If you have multiple projects open at the same time just set the logging bin to a bin in the project in question.
Right (or control click) on the bin where you want the media to go and set logging bin. This will ensure the media ends up in the correct capture scratch bin. You will need to change this each time you go to a different project.
If you are storing all of your capture scratch and render files on the same drive as your OS I would consider moving this media to a exteranl HD. Your machine will thank you and run better.
Under normal circumstances the scratch disk/ folder arraingement would be
<the drive >folder you named>/ Capture Scratch/ project folder
The "project folder" is specific to each FCP project. I can have mulltiple projects open and specific captures to each project will end up in the "capture scratch" subfolder specific to each project. The same is true for render files.
FCP does NOT want you to mess with this setup. Trying to put your capture scratch folder in different locations for each project fights the way the program is set up and you will end up with a mess when you forget to change it for each project.
I'm having difficulty following your advice. I'm pretty sure it is me not explaining fully. When I change from working on one project to another the scratch disc setting will be on the last project whether that project is open or not. I then have to chage the setting for each of the scratch disc, waveform cache, thumbnail cache and autosave vault. Is there not an easier way?
If you set the capture scratch to the capture scratch folder vs. the specific project within the capture scratch the new footage will go into the specific project based on the name of the project and which logging bin is selected.
If you save different versions of your project with the date or version # you will end up will that many capture scratch folders based on the name of the project.
Yes, as Studio X has suggested, let Final Cut Pro do all the work by designating a single drive/location for all your projects. Final Cut will then place, in that location, your project files neatly in a folder labeled with that projects name.
If for some reason you do not want to have your material organized this way, and want for some reason to have your files stored at separate locations on a per-project basis, then you will have to get in the habit of verifying the scratch disk location, and possibly changing it, each time you start your project.
This would be similar to getting in your car and fastening your seatbelt before driving off - it will soon become automatic to you.
Message was edited by: Meg The Dog to fix typo
I'm afraid this could be a PC user throwback, I've had a Mac for two and half years and I am very happy but I still want to see a picture of my hard drive a picture of the folder and all the files I am using under that heading in there.
I've just had my Mac into the Apple shop and the genius was not happy at the way I had it set up!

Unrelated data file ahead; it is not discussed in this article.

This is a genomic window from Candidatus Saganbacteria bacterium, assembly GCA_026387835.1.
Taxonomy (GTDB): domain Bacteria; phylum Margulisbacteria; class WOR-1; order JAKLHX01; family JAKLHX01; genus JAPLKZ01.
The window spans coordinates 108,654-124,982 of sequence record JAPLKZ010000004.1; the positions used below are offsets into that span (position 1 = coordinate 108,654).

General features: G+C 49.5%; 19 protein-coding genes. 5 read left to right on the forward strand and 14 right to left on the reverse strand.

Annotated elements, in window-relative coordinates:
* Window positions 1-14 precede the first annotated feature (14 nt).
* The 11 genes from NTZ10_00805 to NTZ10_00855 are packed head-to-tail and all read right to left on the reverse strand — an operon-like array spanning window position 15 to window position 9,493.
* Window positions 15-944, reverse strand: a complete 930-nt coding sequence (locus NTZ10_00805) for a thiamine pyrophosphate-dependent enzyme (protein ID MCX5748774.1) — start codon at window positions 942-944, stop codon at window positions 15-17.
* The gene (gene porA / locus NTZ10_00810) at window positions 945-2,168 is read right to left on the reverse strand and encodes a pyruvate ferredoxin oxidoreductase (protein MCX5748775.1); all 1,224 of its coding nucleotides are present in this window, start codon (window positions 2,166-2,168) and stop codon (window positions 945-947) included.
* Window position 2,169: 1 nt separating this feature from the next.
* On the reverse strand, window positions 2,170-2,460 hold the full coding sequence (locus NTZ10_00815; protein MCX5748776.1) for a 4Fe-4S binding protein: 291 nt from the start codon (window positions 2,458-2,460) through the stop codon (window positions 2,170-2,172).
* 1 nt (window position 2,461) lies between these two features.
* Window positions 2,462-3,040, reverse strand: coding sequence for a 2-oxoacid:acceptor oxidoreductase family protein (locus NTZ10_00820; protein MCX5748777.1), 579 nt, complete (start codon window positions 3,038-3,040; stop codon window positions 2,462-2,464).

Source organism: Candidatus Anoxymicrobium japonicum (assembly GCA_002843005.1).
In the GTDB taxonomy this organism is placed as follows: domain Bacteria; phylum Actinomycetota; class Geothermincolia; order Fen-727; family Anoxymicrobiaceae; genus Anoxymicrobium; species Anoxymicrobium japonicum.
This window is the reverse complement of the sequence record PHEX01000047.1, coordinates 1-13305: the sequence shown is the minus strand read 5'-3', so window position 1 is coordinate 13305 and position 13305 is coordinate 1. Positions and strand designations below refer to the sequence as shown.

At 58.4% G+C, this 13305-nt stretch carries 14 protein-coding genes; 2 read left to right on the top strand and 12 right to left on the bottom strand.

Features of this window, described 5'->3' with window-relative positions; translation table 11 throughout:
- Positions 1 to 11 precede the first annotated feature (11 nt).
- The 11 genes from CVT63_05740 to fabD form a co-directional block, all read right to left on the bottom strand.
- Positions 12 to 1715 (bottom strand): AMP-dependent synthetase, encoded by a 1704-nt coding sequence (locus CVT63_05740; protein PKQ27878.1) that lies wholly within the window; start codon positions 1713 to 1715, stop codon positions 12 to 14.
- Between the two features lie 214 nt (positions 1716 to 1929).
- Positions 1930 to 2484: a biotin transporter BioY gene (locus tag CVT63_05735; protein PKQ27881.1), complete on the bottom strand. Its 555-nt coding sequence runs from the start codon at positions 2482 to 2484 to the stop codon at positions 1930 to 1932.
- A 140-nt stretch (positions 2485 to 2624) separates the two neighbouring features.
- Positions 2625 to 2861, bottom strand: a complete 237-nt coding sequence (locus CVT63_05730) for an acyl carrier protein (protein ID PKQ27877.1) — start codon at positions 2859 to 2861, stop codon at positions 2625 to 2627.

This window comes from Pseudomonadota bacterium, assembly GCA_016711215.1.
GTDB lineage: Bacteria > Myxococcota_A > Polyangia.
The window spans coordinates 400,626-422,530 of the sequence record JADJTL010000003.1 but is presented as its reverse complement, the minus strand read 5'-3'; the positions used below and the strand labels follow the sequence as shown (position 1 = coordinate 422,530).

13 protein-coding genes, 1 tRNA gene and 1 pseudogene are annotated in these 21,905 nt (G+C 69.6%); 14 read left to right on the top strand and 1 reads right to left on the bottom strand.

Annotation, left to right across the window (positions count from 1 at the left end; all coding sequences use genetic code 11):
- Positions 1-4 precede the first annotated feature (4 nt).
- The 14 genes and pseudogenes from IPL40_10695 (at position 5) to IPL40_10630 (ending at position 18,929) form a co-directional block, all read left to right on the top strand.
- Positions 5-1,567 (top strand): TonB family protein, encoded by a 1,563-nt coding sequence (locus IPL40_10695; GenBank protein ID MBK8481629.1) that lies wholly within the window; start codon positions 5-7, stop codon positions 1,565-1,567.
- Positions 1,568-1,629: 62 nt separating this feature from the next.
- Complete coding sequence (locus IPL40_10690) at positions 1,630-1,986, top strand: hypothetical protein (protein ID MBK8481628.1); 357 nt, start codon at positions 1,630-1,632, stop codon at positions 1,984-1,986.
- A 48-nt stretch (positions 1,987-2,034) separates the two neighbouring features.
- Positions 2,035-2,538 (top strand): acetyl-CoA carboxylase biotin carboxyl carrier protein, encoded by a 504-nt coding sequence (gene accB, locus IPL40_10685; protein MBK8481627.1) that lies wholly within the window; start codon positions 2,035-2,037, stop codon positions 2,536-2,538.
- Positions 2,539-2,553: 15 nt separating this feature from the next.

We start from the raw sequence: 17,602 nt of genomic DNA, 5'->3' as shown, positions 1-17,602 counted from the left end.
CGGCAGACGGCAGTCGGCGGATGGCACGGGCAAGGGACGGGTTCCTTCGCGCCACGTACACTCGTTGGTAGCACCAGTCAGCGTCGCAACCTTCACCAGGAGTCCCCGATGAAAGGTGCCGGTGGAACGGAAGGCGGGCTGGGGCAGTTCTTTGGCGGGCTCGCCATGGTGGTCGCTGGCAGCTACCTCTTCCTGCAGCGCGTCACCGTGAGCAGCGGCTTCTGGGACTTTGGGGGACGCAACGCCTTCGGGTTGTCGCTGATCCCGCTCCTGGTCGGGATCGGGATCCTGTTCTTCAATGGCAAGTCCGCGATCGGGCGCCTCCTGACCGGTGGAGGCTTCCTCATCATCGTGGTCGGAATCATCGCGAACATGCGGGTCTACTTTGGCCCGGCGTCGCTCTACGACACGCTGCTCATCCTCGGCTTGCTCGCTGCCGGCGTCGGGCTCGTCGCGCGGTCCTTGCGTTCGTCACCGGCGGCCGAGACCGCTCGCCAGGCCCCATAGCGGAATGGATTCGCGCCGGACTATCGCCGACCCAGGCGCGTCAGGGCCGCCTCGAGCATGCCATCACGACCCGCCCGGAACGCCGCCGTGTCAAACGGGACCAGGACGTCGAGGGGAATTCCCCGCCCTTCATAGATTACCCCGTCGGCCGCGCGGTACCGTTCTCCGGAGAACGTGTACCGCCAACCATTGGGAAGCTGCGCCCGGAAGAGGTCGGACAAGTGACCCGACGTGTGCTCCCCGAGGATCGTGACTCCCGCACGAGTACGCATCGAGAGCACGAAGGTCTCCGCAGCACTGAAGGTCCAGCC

I do not know how I missed the normal set up for FCP but I am happy to use my onboard hard drive, 1tb 12gb ram and keep it under the 500gb used, to do the editing. When my editing is done I transfer everthing onto external drives.
If there is no other way I will try and do it the normal set up.
Thank you all three, you have all sorted my problem out, but how do I tick all three boxes?
The default for capture scratch/render files should be in user documents along with waveform cache, FCP archive, etc. These can be put in any location from system settings.
Pick a location/name a folder and and tell FC where it is.
I would also consider making a projects folder in the same location. Keep a folder for each project that will only have the project and any GFX, picts, audio, etc.
You can edit in FCP7 with all of your media on your boot drive just like you can edit H264 files in FCP7.
The question is how well will it work consistently?
Apple does not recommended editing with H264 files in FC. There are numerous posts to support this.
There are also numerous post that do not recommended editing in FCP7 with your media on your boot drive.
Can you? yes
Will it effect the performance of your machine? yes
Hello. I thought I had better explain what I am doing with my editing in FCP7. I make a folder on my hard drive and save everything to that folder that has anything to do with that project. I have included a screen grab.
Some projects have been very large such as 400gb, I did have problems as I was trying to edit H264 and ProRes but I have been given great instruction from Apple Discussions.
I then, when finished editing, save everything to an external hard drive but as that is costing in external HD I will, when funds are available, be purchasing a BluRay drive.
I know this may be unusual but although I aquired a degree in Film Studies at LJMU most of the editing skills I have have been gained through trail and error!
You are free to work however you choose, but your method is not best practice, and certainly tasks your hard disk to its limit - and this would certainly impact the performance of you system. You are asking your hard disk to simultaneously do what the OS tells it to do, do what the Final Cut program tells it to do, and play the media - all at the same time.
As Apple recommends, the best workflow is to place your project (your sequences, etc.) on one disk, and your media (your camera files, audio files, still images, graphics, render files, etc) on an external drive. From the manual:
If you are concerned about archiving each project to include all the media and/or render files, when you complete the project you can use Media Manager to consolidate all your elements and project parts into a single location and then archive that.
You can find more information about the Media Manager in the manual: